The Zero Theorem
Terry Gilliam's first science fiction film since "12 Monkeys" is an inventively designed but oddly inert satire on technology, God and the future of humankind.
In a way, it's one of the oldest stories in the movies. You start with a sweet guy who's kind of a wimp. You have him rent an apartment downstairs from a good-looking blonde girl who's really classy -- maybe she even plays cello in a symphony orchestra. Then you supply the wimp with a know-it-all roommate who can do anything.
Then the wimp has the roommate compose a love song for the girl upstairs. The girl falls for it, there's love at first sight, but then the wimp feels that he is living a lie. He must tell the girl the truth or he will not truly deserve her. (This begs the question, of course, of whether he should make an ethical investment in a girl who can be swayed by a single love song.)
In "Electric Dreams", they've made one slight change in this age-old scenario, to bring it up to date. The roommate is a computer. In the old movies, there was usually a touchy moment or two when it looked like the roommate was going to fall for the girl upstairs. They even have a version of that here: The computer gets wildly jealous and possessive about its owner, and begins to inquire winsomely about the meanings of all those nice words in the love songs: How, exactly, does one touch? The guy in the movie is one of those cases of chronic disorganization: He's right on time but this is yesterday's training session. Somebody tells him he ought to get a computer to help him keep track of things. He buys a computer and, predictably, drops it while he is taking it out of the box. Apparently that was just what the computer needed to upgrade itself to a level of sophistication far above anything ever dreamed of by the folks at the computer store.
If "Electric Dreams" were only about this ancient old plot, it would have been a fairly routine movie. Several things make it more than that, and, in order of importance, they are:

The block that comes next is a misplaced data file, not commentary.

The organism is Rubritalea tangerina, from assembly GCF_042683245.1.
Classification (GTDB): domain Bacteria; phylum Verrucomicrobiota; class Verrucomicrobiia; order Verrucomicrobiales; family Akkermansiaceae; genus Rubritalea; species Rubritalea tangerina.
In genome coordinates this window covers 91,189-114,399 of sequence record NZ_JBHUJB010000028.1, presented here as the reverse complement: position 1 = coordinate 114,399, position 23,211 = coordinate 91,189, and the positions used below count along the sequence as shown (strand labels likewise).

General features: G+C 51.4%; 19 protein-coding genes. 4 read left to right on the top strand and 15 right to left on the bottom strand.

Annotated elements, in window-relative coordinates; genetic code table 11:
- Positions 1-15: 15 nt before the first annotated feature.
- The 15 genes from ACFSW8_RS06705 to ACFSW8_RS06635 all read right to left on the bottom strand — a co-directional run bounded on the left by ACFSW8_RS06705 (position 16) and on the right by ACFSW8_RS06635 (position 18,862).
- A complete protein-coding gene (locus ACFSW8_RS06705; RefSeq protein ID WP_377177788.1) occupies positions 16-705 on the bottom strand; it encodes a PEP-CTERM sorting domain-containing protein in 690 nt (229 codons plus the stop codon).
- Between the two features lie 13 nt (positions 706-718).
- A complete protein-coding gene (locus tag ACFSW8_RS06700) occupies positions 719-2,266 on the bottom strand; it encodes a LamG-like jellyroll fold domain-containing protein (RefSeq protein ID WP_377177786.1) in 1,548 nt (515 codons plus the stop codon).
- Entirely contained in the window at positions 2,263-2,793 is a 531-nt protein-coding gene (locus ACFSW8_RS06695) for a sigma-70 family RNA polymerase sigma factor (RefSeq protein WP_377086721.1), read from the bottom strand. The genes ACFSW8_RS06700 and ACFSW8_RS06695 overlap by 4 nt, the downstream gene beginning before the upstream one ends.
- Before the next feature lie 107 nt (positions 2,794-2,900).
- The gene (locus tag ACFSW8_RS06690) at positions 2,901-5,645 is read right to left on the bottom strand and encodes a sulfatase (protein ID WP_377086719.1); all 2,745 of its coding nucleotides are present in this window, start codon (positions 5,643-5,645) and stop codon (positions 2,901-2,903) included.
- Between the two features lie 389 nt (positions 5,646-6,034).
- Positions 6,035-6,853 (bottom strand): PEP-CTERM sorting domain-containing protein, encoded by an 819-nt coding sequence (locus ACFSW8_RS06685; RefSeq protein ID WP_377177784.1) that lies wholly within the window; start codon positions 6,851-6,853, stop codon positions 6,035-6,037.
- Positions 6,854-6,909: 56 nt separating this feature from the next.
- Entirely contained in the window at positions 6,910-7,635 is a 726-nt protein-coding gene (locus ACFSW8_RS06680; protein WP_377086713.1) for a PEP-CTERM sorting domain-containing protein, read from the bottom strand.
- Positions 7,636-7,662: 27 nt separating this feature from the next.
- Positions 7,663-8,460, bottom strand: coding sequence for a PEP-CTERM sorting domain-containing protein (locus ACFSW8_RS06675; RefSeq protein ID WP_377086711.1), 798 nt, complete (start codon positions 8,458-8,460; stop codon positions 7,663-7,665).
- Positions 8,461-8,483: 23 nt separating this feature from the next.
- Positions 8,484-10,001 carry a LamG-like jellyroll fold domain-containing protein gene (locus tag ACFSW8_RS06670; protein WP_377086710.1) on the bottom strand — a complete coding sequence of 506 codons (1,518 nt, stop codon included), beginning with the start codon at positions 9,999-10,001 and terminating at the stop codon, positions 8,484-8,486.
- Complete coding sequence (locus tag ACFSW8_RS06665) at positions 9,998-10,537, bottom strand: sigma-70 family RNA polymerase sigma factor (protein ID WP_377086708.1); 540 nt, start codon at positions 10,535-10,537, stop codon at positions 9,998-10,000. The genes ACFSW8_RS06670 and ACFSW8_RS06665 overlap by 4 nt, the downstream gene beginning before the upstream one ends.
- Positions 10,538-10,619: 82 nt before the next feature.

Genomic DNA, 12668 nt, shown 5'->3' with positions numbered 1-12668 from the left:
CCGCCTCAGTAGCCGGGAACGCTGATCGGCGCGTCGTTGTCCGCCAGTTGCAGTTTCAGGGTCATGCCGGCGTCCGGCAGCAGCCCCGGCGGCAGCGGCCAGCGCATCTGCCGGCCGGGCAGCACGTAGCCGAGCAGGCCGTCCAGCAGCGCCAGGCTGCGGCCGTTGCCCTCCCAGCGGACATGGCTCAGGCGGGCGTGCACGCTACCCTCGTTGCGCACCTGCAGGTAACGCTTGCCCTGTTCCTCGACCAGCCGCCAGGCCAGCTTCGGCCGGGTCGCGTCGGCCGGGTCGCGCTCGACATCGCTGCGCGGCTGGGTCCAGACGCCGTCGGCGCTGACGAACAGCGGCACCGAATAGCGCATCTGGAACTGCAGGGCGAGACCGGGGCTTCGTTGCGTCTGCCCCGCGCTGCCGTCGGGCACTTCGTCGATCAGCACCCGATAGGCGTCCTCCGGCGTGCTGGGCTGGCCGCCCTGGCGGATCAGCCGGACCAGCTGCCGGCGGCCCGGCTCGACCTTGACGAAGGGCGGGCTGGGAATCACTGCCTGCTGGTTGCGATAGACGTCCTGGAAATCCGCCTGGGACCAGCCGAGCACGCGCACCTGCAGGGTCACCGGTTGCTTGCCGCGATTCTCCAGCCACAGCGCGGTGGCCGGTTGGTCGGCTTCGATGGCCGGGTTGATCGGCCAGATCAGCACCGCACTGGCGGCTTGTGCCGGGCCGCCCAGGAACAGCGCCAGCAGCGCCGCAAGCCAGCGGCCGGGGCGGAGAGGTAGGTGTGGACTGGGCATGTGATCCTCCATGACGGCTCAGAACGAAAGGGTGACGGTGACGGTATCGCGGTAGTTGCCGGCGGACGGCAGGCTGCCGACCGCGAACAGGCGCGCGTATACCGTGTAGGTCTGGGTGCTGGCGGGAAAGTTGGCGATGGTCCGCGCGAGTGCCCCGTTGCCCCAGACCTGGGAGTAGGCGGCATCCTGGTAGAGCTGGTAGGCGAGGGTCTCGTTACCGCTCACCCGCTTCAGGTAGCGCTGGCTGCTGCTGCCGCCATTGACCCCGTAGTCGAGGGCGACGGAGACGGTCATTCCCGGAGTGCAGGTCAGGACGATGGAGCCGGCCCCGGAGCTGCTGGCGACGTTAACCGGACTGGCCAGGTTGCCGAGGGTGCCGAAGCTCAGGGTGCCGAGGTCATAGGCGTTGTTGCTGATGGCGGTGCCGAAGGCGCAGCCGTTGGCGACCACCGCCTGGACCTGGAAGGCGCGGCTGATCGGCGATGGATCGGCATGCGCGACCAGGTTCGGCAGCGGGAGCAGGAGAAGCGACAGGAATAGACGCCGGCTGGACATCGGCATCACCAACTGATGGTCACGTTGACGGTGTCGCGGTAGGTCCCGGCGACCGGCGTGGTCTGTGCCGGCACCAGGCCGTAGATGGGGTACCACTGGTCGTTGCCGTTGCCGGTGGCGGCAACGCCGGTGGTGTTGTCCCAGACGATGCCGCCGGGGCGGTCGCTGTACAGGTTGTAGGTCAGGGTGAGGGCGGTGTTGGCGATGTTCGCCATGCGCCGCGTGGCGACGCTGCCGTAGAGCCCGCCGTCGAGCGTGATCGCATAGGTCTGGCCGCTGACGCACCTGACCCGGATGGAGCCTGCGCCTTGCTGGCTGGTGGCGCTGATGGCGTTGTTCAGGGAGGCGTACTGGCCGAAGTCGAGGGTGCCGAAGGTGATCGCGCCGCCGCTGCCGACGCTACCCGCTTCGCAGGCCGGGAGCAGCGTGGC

(1) the ingenious way the movie creates a personality for the computer, with the help of Bud Cort as the computer's voice;
(2) the perfect casting of Lenny von Dohlen as the wimp, and Virginia Madsen, an engaging newcomer, as the girl upstairs;
(3) the graphics, and particularly the way the movie pictures the computer's wilder flights of fancy, and
(4) the music by Giorgio Moroder, who seems to compose the scores for half the films in Hollywood these days, but who has certainly found the right tone for this one.
One of the nicest things about the movie is the way it maintains its note of slightly bewildered innocence. When von Dohlen unpacks his computer and starts to assemble it, he reminds us a little of somebody like Harold Lloyd, determined to lick this thing. It's not often that a modern movie has the courage to give us a hero who doesn't seem to be a cross between a disco god and an aerobics instructor, but the von Dohlen character is a nice change. He's likable, incompetent, and slightly dense. Virginia Madsen makes it clear right from the start that she loves her cello more than almost anything else in the world, and the movie's best single scene is the one where the computer, eavesdropping through a ventilation duct as she rehearses, joins in and plays a duet with her.
That scene, and a lot of other virtuoso moments in the movie, are photographed by Alex Thomson with a kind of fluid, poetic visual abandon that makes the movie a lot of fun to watch. The camera sweeps low over a keyboard, taking a flight that's almost as exhilarating as one of those swoops in "Star Wars". During the songs, the screen fills with a kind of orgasmic computer screen display.
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